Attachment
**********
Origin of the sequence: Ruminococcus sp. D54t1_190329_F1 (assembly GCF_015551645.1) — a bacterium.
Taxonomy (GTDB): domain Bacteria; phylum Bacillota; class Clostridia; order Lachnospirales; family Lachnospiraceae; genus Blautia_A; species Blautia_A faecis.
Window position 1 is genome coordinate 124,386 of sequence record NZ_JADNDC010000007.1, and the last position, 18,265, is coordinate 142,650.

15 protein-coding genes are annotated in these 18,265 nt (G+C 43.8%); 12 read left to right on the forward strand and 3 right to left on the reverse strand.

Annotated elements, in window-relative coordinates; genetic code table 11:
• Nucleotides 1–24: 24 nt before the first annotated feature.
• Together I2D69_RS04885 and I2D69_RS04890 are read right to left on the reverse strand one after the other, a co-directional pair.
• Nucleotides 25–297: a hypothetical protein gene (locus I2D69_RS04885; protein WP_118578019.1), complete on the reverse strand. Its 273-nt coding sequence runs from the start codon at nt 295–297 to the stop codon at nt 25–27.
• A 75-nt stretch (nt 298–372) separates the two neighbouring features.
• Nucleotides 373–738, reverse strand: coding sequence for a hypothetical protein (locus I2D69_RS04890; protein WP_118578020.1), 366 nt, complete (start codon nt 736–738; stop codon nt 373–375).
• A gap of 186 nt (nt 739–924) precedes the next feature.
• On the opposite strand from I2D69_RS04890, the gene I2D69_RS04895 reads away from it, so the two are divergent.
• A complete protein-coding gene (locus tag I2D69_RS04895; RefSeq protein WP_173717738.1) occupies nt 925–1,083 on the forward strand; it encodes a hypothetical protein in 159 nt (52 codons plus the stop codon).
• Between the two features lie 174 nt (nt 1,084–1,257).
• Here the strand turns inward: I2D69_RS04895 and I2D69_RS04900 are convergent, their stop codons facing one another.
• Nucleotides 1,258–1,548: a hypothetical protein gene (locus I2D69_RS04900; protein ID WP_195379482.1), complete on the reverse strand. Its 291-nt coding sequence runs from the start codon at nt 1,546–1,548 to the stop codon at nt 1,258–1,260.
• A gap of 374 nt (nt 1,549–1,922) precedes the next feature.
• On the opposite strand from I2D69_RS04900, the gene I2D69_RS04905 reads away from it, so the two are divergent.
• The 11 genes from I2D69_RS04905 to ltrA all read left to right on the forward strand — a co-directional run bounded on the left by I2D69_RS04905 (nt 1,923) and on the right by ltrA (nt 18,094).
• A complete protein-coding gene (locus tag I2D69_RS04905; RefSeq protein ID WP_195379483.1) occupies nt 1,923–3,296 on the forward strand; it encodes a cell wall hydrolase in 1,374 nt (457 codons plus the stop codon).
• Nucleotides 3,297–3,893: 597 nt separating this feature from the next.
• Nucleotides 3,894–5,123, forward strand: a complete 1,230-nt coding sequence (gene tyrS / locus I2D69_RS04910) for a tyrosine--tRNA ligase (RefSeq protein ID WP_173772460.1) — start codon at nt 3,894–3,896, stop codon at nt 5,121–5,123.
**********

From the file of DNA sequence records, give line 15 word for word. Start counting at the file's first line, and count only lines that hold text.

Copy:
• Here the strand turns inward: I2D69_RS04895 and I2D69_RS04900 are convergent, their stop codons facing one another.